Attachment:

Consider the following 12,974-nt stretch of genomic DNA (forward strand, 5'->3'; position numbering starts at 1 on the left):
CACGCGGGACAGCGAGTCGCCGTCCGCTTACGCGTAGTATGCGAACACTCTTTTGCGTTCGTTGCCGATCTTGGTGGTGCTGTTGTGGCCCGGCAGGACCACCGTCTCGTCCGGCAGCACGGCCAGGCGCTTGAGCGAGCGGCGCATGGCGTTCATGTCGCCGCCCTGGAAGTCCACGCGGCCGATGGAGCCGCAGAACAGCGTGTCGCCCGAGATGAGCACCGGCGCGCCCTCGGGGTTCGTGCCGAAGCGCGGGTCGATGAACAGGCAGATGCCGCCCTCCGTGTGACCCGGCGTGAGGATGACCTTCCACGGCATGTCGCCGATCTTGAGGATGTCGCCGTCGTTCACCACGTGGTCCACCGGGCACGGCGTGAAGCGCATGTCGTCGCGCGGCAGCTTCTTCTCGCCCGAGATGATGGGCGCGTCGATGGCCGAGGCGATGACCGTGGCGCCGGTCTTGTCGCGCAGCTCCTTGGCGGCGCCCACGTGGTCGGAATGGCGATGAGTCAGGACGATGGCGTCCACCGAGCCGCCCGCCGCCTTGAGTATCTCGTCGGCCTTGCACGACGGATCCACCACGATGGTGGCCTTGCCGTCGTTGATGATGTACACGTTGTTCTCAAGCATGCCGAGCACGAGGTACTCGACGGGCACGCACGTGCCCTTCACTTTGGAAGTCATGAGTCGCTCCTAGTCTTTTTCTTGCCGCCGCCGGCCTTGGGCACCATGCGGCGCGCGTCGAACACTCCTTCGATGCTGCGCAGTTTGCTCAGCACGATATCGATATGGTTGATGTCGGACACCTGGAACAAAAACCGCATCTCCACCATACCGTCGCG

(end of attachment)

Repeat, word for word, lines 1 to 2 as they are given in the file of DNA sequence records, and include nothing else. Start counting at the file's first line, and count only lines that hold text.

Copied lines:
Consider the following 12,974-nt stretch of genomic DNA (forward strand, 5'->3'; position numbering starts at 1 on the left):
CACGCGGGACAGCGAGTCGCCGTCCGCTTACGCGTAGTATGCGAACACTCTTTTGCGTTCGTTGCCGATCTTGGTGGTGCTGTTGTGGCCCGGCAGGACCACCGTCTCGTCCGGCAGCACGGCCAGGCGCTTGAGCGAGCGGCGCATGGCGTTCATGTCGCCGCCCTGGAAGTCCACGCGGCCGATGGAGCCGCAGAACAGCGTGTCGCCCGAGATGAGCACCGGCGCGCCCTCGGGGTTCGTGCCGAAGCGCGGGTCGATGAACAGGCAGATGCCGCCCTCCGTGTGACCCGGCGTGAGGATGACCTTCCACGGCATGTCGCCGATCTTGAGGATGTCGCCGTCGTTCACCACGTGGTCCACCGGGCACGGCGTGAAGCGCATGTCGTCGCGCGGCAGCTTCTTCTCGCCCGAGATGATGGGCGCGTCGATGGCCGAGGCGATGACCGTGGCGCCGGTCTTGTCGCGCAGCTCCTTGGCGGCGCCCACGTGGTCGGAATGGCGATGAGTCAGGACGATGGCGTCCACCGAGCCGCCCGCCGCCTTGAGTATCTCGTCGGCCTTGCACGACGGATCCACCACGATGGTGGCCTTGCCGTCGTTGATGATGTACACGTTGTTCTCAAGCATGCCGAGCACGAGGTACTCGACGGGCACGCACGTGCCCTTCACTTTGGAAGTCATGAGTCGCTCCTAGTCTTTTTCTTGCCGCCGCCGGCCTTGGGCACCATGCGGCGCGCGTCGAACACTCCTTCGATGCTGCGCAGTTTGCTCAGCACGATATCGATATGGTTGATGTCGGACACCTGGAACAAAAACCGCATCTCCACCATACCGTCGCG